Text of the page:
The Metropolitan Police Department has agreed to open itself up to Justice Department officials, Las Vegas police said today, marking the start of a months-long process that could reform how its officers use deadly force and how those incidents are investigated.
Although the details have yet to be decided, the federal Office of Community Oriented Policing Services (COPS) is expected to look at 20 years of shootings by Las Vegas officers, review the department’s policies and procedures, and interview cops and civilians.
The review will begin immediately and could take six months or longer, after which a report would be released to the public detailing the office’s findings and possible recommendations.
The Metropolitan Police Department would not be bound by the recommendations if any the study makes. Still, Clark County Sheriff Doug Gillespie claims an independent scrutiny of officer-involved shootings will strengthen a department which saw a record 12 people die from gunfire from its officers last year and two shootings (one fatal) already this year as well.
“This is a proactive step that our department initiated to properly address community concerns about police use of force,” Gillespie said.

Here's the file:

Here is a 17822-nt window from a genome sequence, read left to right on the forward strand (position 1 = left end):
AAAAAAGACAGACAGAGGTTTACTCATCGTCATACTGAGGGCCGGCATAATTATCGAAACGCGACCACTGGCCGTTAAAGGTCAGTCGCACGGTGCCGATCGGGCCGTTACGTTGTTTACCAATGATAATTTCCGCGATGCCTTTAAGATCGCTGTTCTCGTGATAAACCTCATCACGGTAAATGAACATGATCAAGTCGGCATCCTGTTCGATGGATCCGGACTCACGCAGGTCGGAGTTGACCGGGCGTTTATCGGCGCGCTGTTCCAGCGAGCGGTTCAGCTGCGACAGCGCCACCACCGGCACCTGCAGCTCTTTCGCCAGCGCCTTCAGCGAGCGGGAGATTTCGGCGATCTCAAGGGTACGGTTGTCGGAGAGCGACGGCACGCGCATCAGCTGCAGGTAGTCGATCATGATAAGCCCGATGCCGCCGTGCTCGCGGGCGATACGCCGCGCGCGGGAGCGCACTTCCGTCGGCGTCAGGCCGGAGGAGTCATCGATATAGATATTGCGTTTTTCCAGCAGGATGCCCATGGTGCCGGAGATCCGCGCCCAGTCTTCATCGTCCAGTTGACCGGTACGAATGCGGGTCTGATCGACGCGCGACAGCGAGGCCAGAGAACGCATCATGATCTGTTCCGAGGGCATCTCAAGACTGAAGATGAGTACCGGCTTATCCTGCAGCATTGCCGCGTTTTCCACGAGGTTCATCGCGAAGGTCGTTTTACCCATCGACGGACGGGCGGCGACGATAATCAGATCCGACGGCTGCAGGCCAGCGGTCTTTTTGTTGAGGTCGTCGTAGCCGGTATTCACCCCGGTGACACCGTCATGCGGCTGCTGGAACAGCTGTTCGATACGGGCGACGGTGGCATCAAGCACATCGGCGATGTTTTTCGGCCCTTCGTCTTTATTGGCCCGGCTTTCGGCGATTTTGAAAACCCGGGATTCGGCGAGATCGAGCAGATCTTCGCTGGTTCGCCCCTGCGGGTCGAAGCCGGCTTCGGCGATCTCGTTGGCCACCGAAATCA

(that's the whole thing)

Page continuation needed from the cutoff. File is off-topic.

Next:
But a civil rights activist who’d called for a review of the department said the proposal doesn’t go far enough.
The review is unique both for the Metropolitan Police Department and the COPS office and could lead to a unique national clearinghouse of “best practices” for officer-involved shootings, related policies and investigative procedures, according to the COPS Director Bernard Melekian, his office already has people in Las Vegas working with the department to learn what, specifically, the department wants them to study.
Cops investigators well be limited by what the department will let them see and so far the department has made public how extensive they will allow the COPS researchers’ access will be.
The Las Vegas study will employ academic experts, former officers and COPS staff and could lst from six months to over a year.